1

For the purposes of this discussion, I have a very current always-on linux machine with two nics:

  • wifi0
  • eth0

A very crude diagram of my desired configuration looks like this:

                               (----------------------------)
                               |    linux/main computer     |
                               |                            |
     ----------- /  ~ ~ ~ ~ ~ \ -------              -------|        
     | internet |-- ~ wifi ~ --| wifi0 |------------| eth0  |======)
     ----------- \  ~ ~ ~ ~ ~ / -------              -------|      |
                               |                            |      |
                               (----------------------------)      |
     \   subnet   /                                                |
      \  wifi    /                                                 |
      ------------                                                 |
      | dd-wrt   |=================================================)
      | router   |====\ subnet
      |          |====\ subnet
      ------------

eth0 is connected to a router with a preconfigured firewalled gateway that I trust and is the nic from/to which I should prefer all general traffic flow.

The problem is that the firewalled gateway I trust is no longer a gateway; it has no internet connection.

Rather my internet access comes from wifi0. I wish to wall off wifi0, to forward all its traffic through to my trusted gateway over eth0, and to be able to maintain my own local subnet as managed by my router/gateway primarily on my router/gateway.

So basically I'm looking for a way to configure wifi0 to accept all incoming traffic and forward it immediately through eth0 to my router. I want all outgoing traffic not bound for my local subnet to be sent directly out over wifi0 to the wide-world, but all subnetted traffic to be handled by my local router, and all outgoing traffic - whether from my router or from my internet-connected computer to undergo nat and appear as if it originates from the same address.

It has to be possible, and I'd really like to do it just with iptables and/or the tools included with current iproute2 packages. My preference is networkd for nic init/setup, and I'm aware that I might need to bring up a virtual nic or two in the connected linux box to make it happen, but am fuzzy on details.

Will someone please help me with this? I'm very bad with packet filters and similar.

p.s. I'm hardly married to the title of this question and if someone can think of a more succinct/descriptive one I would be grateful.

If it makes any difference, I can also do:

-----        \   router   /
box  \        \ ________ /
---- |        /          \
eth0 [========] wan port |
---- |        |          |
eth1 [========] lan port [=======\subnet
____ /        \ ________ /

...because I do actually have two ethernet nics in my main box besides the wifi0 where the internet is sourced. So I supposed I could forward (or bridge?) all traffic between wifi0 and eth0 and for most intents and purposes ignore those two completely while routing all day-to-day traffic through eth1. I just really don't understand iptables or nftables or any of the rest well enough to effect my goal. Please give me a hand.

  • 1
    Let me check ... 1. you want inbound traffic to go straight from wifi0 through eth0 to your dd-wrt router, where it will be distributed according to subnet and routing table? 2. you want traffic from linux/main to go to the dd-wrt router, and thence back through linux/main eth0 and out through wifi0? 3. you don't want applications running on linux/main to be able to access wifi0 indiscriminantly, but only to see eth0? – roaima Sep 22 '15 at 14:37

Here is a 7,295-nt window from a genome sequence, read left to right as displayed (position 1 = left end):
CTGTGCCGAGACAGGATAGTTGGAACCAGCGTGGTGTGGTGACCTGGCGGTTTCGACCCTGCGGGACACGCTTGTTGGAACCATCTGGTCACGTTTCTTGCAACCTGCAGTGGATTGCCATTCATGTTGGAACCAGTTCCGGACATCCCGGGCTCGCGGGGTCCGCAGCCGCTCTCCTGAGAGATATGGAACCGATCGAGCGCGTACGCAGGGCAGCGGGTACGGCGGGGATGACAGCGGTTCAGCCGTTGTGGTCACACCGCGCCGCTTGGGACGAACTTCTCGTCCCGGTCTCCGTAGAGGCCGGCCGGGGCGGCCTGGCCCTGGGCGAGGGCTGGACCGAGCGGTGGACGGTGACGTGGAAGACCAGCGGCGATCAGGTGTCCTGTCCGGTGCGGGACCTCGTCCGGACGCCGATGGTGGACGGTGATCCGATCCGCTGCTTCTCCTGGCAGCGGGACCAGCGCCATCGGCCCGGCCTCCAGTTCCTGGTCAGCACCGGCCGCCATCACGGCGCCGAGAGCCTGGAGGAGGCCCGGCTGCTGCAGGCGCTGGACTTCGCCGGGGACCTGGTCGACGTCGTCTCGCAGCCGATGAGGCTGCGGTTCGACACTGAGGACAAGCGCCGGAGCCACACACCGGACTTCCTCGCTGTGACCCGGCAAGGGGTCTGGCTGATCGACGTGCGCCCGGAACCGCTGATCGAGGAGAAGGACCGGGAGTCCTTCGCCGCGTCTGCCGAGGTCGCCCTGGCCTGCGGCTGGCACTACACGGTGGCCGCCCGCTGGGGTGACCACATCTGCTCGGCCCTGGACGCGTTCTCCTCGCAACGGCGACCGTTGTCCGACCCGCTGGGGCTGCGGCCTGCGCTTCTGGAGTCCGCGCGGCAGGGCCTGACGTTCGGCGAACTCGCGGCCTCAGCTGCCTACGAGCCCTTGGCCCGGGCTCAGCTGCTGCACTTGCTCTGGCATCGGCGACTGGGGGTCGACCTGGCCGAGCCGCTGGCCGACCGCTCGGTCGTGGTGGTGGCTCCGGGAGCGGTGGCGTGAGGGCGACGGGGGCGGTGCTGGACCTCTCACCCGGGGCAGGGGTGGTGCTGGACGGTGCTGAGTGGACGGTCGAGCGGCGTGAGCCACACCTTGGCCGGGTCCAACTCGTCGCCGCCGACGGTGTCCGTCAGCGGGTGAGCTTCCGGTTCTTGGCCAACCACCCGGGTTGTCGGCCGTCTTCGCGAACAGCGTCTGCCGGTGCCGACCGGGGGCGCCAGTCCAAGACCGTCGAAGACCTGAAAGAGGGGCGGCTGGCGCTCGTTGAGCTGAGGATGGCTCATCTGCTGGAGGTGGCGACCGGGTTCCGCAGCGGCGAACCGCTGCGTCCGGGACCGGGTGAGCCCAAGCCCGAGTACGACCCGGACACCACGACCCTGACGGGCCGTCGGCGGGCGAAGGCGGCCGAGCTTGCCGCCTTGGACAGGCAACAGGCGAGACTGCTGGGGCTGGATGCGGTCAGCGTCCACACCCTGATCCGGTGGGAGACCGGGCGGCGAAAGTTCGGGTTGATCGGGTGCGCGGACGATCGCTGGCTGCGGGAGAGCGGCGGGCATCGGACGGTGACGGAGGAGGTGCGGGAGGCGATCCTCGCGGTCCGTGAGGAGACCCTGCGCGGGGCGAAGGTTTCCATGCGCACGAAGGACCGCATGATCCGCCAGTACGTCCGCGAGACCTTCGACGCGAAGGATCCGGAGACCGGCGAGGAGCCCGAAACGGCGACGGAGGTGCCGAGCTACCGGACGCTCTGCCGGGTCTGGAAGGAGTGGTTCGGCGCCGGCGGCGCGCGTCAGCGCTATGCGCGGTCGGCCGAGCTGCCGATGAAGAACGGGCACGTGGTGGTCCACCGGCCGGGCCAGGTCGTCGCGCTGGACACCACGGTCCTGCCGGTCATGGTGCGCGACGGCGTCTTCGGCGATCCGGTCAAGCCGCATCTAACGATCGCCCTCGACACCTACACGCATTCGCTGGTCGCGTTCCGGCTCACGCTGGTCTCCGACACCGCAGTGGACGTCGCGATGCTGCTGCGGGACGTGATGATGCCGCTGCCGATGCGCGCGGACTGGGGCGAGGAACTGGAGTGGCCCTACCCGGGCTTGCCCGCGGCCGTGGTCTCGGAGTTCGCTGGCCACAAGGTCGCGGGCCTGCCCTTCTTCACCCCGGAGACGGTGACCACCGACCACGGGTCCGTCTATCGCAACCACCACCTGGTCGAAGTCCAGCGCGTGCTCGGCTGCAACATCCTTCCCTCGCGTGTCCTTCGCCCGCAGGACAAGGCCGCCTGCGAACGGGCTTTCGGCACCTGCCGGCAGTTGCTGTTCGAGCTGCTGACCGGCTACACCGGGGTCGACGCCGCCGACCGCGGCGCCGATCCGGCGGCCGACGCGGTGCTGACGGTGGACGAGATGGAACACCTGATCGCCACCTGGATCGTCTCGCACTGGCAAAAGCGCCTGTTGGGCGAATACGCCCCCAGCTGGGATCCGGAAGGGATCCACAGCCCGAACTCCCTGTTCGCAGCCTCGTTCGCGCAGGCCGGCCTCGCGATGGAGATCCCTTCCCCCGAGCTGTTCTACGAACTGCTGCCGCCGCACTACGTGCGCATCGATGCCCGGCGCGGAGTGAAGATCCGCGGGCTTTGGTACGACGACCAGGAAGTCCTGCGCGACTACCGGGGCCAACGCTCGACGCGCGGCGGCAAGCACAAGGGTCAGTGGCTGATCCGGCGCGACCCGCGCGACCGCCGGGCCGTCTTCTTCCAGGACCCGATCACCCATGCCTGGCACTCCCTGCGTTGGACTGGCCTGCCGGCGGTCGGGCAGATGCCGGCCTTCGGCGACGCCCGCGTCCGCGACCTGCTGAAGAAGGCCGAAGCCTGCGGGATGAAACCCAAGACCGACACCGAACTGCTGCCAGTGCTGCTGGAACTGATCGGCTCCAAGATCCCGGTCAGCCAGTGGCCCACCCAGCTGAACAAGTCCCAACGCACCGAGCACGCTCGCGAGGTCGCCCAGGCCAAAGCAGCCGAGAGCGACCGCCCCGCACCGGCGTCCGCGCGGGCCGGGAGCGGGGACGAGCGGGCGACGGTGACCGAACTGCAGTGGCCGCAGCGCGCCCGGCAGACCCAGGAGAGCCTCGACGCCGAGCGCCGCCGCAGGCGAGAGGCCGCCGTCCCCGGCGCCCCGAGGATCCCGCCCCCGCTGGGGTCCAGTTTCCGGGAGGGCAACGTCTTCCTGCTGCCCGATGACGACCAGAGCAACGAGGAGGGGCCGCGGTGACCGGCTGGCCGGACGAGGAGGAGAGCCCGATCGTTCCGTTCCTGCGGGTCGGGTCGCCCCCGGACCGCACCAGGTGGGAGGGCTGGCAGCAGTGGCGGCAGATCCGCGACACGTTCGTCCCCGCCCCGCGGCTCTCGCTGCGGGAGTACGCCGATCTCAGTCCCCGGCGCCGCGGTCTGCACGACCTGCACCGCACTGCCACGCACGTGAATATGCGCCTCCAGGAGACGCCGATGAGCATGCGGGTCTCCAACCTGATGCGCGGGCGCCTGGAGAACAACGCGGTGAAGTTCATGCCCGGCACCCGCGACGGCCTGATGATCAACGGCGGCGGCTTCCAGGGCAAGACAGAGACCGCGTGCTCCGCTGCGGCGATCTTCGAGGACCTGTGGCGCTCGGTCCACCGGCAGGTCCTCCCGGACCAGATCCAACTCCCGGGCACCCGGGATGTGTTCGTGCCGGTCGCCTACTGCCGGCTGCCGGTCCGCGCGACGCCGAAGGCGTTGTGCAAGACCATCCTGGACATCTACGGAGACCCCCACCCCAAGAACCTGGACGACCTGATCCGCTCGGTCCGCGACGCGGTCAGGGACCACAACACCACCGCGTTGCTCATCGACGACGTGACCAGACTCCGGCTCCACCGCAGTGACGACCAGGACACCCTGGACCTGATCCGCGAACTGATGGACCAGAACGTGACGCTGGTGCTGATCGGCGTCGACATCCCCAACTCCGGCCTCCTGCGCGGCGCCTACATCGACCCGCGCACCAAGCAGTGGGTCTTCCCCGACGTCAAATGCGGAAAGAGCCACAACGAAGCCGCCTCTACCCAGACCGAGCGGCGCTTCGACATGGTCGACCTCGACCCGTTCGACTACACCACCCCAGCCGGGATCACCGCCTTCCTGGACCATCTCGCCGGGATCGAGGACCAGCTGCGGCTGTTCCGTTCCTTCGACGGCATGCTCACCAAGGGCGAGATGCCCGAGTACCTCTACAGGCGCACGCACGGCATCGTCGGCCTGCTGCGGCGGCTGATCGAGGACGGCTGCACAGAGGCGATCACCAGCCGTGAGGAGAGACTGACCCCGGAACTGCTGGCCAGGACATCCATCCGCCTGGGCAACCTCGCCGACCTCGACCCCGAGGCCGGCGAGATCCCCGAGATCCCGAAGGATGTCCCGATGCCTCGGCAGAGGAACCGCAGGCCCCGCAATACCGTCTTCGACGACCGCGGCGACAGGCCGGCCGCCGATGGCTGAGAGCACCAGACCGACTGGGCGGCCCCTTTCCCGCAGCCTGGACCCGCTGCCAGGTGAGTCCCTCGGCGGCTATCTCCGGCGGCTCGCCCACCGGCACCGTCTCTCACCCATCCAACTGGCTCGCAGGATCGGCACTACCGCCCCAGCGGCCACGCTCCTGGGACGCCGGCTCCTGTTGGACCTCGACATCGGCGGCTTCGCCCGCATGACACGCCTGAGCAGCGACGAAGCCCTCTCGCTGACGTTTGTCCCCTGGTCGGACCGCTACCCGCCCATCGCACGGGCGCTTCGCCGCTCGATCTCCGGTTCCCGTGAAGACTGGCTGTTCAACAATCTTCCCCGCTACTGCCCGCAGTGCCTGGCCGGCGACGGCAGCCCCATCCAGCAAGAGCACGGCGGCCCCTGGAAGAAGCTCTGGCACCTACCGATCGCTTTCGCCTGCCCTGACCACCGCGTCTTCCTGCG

• @roaima - yeah, i think that's pretty much what i do want. – mikeserv Sep 22 '15 at 14:39
  • @roaima - ...???... – mikeserv Sep 22 '15 at 14:40
  • @roaima - you made this possible, huh? – mikeserv Aug 9 '16 at 10:11
1

This is necessarily not a guaranteed answer because I don't have the configuration you have described.

Requirements

  1. All Internet-outbound traffic from managed subnet or Linux/Main computer ("LMC") to go directly out to the Internet via wlan0, using SNAT or MASQUERADE
  2. All Internet-inbound traffic that is part of the Internet-outbound traffic to be delivered directly, using the connection tracking created by the SNAT or MASQUERADE (above)
  3. All subnet-outbound traffic from LMC to go direct
  4. All unknown Internet-inbound traffic to be routed to the "trusted firewall" DD-WRT, which we'll assume is on 192.168.1.253

I believe we may be able to do this with iptables.

# Shortcuts
filter() { iptables -t filter "$@"; }
nat() { iptables -t nat "$@"; }

# Set the policy for INPUT and FORWARDING to DROP, OUTPUT to ACCEPT
iptables -P INPUT DROP
iptables -P FORWARD DROP
iptables -P OUTPUT ACCEPT

# Empty all chains (erase all rules)
iptables -Z

# Enable forwarding
echo 1> net.ipv4.ip_forward

# SNAT outbound traffic on wlan0 (we will use MASQUERADE)
nat -A POSTROUTING -o wlan0 -j MASQUERADE

# Accept return traffic for our own outbound connections
filter -A INPUT -i wlan0 -m state --state ESTABLISHED,RELATED -j ACCEPT

# Forward all unknown inbound traffic to DD-WRT box, eg 192.168.1.253
nat -A PREROUTING -i wlan0 -j DNAT --to-destination 192.168.1.253

Now set up the routing tables so that your "LMC" knows how to reach DD-WRT, and in turn DD-WRT's default route is your "LMC". In fact, everything on your network should have "LMC" as its default route. The "LMC" itself should have your ISP upstream as its default route.

If you need specifics for this please provide some (example) IP addresses and gateways.

One word of warning: I'm not sure this is possible as described in your Question. You may need to NAT/route all traffic through DD-WRT (even outbound traffic from "LMC").

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